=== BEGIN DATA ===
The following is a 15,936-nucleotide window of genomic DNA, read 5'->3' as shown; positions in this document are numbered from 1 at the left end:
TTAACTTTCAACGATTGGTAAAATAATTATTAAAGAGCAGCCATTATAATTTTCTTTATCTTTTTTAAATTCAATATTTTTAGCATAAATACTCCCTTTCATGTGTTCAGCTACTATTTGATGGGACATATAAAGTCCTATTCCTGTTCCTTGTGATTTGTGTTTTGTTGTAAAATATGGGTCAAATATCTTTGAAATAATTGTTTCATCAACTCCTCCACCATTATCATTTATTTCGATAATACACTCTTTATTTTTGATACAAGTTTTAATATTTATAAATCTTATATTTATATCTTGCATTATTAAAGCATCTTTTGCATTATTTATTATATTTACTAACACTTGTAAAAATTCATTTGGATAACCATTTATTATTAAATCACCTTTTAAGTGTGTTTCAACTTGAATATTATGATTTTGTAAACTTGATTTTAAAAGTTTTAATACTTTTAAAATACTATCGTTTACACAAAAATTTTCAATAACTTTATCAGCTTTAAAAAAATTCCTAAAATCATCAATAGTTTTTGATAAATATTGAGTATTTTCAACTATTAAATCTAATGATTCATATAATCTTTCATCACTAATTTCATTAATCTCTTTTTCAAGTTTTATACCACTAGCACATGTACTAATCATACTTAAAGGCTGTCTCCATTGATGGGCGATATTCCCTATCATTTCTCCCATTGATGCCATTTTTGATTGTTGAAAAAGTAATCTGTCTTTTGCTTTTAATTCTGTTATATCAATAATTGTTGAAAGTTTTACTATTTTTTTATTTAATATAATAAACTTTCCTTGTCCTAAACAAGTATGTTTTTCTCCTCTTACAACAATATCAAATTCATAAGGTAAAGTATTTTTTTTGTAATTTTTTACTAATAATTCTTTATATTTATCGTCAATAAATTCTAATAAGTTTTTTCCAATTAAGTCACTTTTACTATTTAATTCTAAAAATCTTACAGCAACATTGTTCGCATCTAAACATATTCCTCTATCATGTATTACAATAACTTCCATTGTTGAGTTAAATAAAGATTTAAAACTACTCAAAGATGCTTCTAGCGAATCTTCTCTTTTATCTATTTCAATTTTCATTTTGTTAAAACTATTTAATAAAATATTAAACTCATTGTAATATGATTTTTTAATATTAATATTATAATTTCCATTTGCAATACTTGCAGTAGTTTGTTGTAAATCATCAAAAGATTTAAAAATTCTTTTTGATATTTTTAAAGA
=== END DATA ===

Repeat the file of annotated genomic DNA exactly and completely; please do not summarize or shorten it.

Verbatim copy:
The following is a 15,936-nucleotide window of genomic DNA, read 5'->3' as shown; positions in this document are numbered from 1 at the left end:
TTAACTTTCAACGATTGGTAAAATAATTATTAAAGAGCAGCCATTATAATTTTCTTTATCTTTTTTAAATTCAATATTTTTAGCATAAATACTCCCTTTCATGTGTTCAGCTACTATTTGATGGGACATATAAAGTCCTATTCCTGTTCCTTGTGATTTGTGTTTTGTTGTAAAATATGGGTCAAATATCTTTGAAATAATTGTTTCATCAACTCCTCCACCATTATCATTTATTTCGATAATACACTCTTTATTTTTGATACAAGTTTTAATATTTATAAATCTTATATTTATATCTTGCATTATTAAAGCATCTTTTGCATTATTTATTATATTTACTAACACTTGTAAAAATTCATTTGGATAACCATTTATTATTAAATCACCTTTTAAGTGTGTTTCAACTTGAATATTATGATTTTGTAAACTTGATTTTAAAAGTTTTAATACTTTTAAAATACTATCGTTTACACAAAAATTTTCAATAACTTTATCAGCTTTAAAAAAATTCCTAAAATCATCAATAGTTTTTGATAAATATTGAGTATTTTCAACTATTAAATCTAATGATTCATATAATCTTTCATCACTAATTTCATTAATCTCTTTTTCAAGTTTTATACCACTAGCACATGTACTAATCATACTTAAAGGCTGTCTCCATTGATGGGCGATATTCCCTATCATTTCTCCCATTGATGCCATTTTTGATTGTTGAAAAAGTAATCTGTCTTTTGCTTTTAATTCTGTTATATCAATAATTGTTGAAAGTTTTACTATTTTTTTATTTAATATAATAAACTTTCCTTGTCCTAAACAAGTATGTTTTTCTCCTCTTACAACAATATCAAATTCATAAGGTAAAGTATTTTTTTTGTAATTTTTTACTAATAATTCTTTATATTTATCGTCAATAAATTCTAATAAGTTTTTTCCAATTAAGTCACTTTTACTATTTAATTCTAAAAATCTTACAGCAACATTGTTCGCATCTAAACATATTCCTCTATCATGTATTACAATAACTTCCATTGTTGAGTTAAATAAAGATTTAAAACTACTCAAAGATGCTTCTAGCGAATCTTCTCTTTTATCTATTTCAATTTTCATTTTGTTAAAACTATTTAATAAAATATTAAACTCATTGTAATATGATTTTTTAATATTAATATTATAATTTCCATTTGCAATACTTGCAGTAGTTTGTTGTAAATCATCAAAAGATTTAAAAATTCTTTTTGATATTTTTAAAGA